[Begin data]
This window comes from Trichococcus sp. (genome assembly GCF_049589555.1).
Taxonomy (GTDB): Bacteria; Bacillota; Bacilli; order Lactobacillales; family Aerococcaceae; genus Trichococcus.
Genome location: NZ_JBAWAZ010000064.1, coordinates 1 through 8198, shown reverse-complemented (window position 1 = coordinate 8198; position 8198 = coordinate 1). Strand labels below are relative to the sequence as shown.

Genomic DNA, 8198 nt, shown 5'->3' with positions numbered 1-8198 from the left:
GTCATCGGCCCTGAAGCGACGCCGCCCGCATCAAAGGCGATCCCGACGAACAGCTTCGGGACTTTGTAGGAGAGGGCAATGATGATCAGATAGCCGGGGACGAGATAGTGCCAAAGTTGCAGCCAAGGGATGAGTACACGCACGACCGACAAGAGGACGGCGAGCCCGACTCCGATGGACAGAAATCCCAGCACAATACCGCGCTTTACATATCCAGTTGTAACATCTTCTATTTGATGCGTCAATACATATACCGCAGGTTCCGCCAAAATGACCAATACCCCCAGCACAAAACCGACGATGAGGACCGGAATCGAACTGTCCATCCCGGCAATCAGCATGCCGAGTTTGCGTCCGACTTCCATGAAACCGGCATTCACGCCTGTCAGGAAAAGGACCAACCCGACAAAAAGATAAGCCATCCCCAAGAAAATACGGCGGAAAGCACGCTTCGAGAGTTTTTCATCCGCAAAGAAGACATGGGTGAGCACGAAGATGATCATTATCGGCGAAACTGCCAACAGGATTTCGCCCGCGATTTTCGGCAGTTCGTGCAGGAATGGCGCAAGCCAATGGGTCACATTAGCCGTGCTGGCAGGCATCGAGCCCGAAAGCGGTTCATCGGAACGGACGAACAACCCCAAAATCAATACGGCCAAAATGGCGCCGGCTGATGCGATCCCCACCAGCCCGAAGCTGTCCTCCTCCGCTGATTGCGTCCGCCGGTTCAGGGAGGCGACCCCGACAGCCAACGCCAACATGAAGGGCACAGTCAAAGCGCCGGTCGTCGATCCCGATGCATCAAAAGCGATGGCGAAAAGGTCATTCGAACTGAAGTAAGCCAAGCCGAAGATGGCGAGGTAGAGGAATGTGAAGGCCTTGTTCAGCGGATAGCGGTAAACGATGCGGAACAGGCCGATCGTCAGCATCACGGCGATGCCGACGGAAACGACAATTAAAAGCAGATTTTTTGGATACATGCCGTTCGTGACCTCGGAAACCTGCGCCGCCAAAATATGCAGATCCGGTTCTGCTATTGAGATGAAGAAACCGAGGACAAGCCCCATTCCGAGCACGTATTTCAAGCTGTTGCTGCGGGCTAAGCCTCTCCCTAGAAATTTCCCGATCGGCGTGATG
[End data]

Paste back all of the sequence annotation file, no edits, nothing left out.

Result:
This window comes from Trichococcus sp. (genome assembly GCF_049589555.1).
Taxonomy (GTDB): Bacteria; Bacillota; Bacilli; order Lactobacillales; family Aerococcaceae; genus Trichococcus.
Genome location: NZ_JBAWAZ010000064.1, coordinates 1 through 8198, shown reverse-complemented (window position 1 = coordinate 8198; position 8198 = coordinate 1). Strand labels below are relative to the sequence as shown.

Genomic DNA, 8198 nt, shown 5'->3' with positions numbered 1-8198 from the left:
GTCATCGGCCCTGAAGCGACGCCGCCCGCATCAAAGGCGATCCCGACGAACAGCTTCGGGACTTTGTAGGAGAGGGCAATGATGATCAGATAGCCGGGGACGAGATAGTGCCAAAGTTGCAGCCAAGGGATGAGTACACGCACGACCGACAAGAGGACGGCGAGCCCGACTCCGATGGACAGAAATCCCAGCACAATACCGCGCTTTACATATCCAGTTGTAACATCTTCTATTTGATGCGTCAATACATATACCGCAGGTTCCGCCAAAATGACCAATACCCCCAGCACAAAACCGACGATGAGGACCGGAATCGAACTGTCCATCCCGGCAATCAGCATGCCGAGTTTGCGTCCGACTTCCATGAAACCGGCATTCACGCCTGTCAGGAAAAGGACCAACCCGACAAAAAGATAAGCCATCCCCAAGAAAATACGGCGGAAAGCACGCTTCGAGAGTTTTTCATCCGCAAAGAAGACATGGGTGAGCACGAAGATGATCATTATCGGCGAAACTGCCAACAGGATTTCGCCCGCGATTTTCGGCAGTTCGTGCAGGAATGGCGCAAGCCAATGGGTCACATTAGCCGTGCTGGCAGGCATCGAGCCCGAAAGCGGTTCATCGGAACGGACGAACAACCCCAAAATCAATACGGCCAAAATGGCGCCGGCTGATGCGATCCCCACCAGCCCGAAGCTGTCCTCCTCCGCTGATTGCGTCCGCCGGTTCAGGGAGGCGACCCCGACAGCCAACGCCAACATGAAGGGCACAGTCAAAGCGCCGGTCGTCGATCCCGATGCATCAAAAGCGATGGCGAAAAGGTCATTCGAACTGAAGTAAGCCAAGCCGAAGATGGCGAGGTAGAGGAATGTGAAGGCCTTGTTCAGCGGATAGCGGTAAACGATGCGGAACAGGCCGATCGTCAGCATCACGGCGATGCCGACGGAAACGACAATTAAAAGCAGATTTTTTGGATACATGCCGTTCGTGACCTCGGAAACCTGCGCCGCCAAAATATGCAGATCCGGTTCTGCTATTGAGATGAAGAAACCGAGGACAAGCCCCATTCCGAGCACGTATTTCAAGCTGTTGCTGCGGGCTAAGCCTCTCCCTAGAAATTTCCCGATCGGCGTGATG